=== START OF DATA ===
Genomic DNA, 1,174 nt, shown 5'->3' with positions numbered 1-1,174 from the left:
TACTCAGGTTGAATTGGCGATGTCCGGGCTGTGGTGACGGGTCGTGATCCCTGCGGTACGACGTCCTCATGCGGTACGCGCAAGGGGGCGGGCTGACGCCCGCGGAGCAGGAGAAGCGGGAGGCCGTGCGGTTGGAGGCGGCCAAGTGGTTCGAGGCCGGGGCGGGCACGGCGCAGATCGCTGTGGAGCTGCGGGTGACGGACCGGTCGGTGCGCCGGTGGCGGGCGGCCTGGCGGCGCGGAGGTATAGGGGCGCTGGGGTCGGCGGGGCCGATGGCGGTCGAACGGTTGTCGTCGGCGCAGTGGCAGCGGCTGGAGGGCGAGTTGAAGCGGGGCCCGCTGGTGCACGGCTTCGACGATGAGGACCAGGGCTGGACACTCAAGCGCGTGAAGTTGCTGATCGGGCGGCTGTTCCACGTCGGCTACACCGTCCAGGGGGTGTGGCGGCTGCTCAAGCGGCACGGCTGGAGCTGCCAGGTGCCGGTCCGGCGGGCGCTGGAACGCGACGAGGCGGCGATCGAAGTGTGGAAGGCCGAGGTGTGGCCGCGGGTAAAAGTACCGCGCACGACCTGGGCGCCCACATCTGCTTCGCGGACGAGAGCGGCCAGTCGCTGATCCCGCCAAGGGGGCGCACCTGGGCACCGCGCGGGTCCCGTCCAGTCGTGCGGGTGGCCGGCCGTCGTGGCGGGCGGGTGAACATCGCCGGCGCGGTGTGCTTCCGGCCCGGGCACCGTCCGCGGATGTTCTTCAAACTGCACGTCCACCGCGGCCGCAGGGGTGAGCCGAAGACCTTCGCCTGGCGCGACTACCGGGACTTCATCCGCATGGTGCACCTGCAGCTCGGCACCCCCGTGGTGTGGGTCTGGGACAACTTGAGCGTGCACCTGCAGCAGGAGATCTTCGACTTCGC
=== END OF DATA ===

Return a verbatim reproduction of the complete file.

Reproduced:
Genomic DNA, 1,174 nt, shown 5'->3' with positions numbered 1-1,174 from the left:
TACTCAGGTTGAATTGGCGATGTCCGGGCTGTGGTGACGGGTCGTGATCCCTGCGGTACGACGTCCTCATGCGGTACGCGCAAGGGGGCGGGCTGACGCCCGCGGAGCAGGAGAAGCGGGAGGCCGTGCGGTTGGAGGCGGCCAAGTGGTTCGAGGCCGGGGCGGGCACGGCGCAGATCGCTGTGGAGCTGCGGGTGACGGACCGGTCGGTGCGCCGGTGGCGGGCGGCCTGGCGGCGCGGAGGTATAGGGGCGCTGGGGTCGGCGGGGCCGATGGCGGTCGAACGGTTGTCGTCGGCGCAGTGGCAGCGGCTGGAGGGCGAGTTGAAGCGGGGCCCGCTGGTGCACGGCTTCGACGATGAGGACCAGGGCTGGACACTCAAGCGCGTGAAGTTGCTGATCGGGCGGCTGTTCCACGTCGGCTACACCGTCCAGGGGGTGTGGCGGCTGCTCAAGCGGCACGGCTGGAGCTGCCAGGTGCCGGTCCGGCGGGCGCTGGAACGCGACGAGGCGGCGATCGAAGTGTGGAAGGCCGAGGTGTGGCCGCGGGTAAAAGTACCGCGCACGACCTGGGCGCCCACATCTGCTTCGCGGACGAGAGCGGCCAGTCGCTGATCCCGCCAAGGGGGCGCACCTGGGCACCGCGCGGGTCCCGTCCAGTCGTGCGGGTGGCCGGCCGTCGTGGCGGGCGGGTGAACATCGCCGGCGCGGTGTGCTTCCGGCCCGGGCACCGTCCGCGGATGTTCTTCAAACTGCACGTCCACCGCGGCCGCAGGGGTGAGCCGAAGACCTTCGCCTGGCGCGACTACCGGGACTTCATCCGCATGGTGCACCTGCAGCTCGGCACCCCCGTGGTGTGGGTCTGGGACAACTTGAGCGTGCACCTGCAGCAGGAGATCTTCGACTTCGC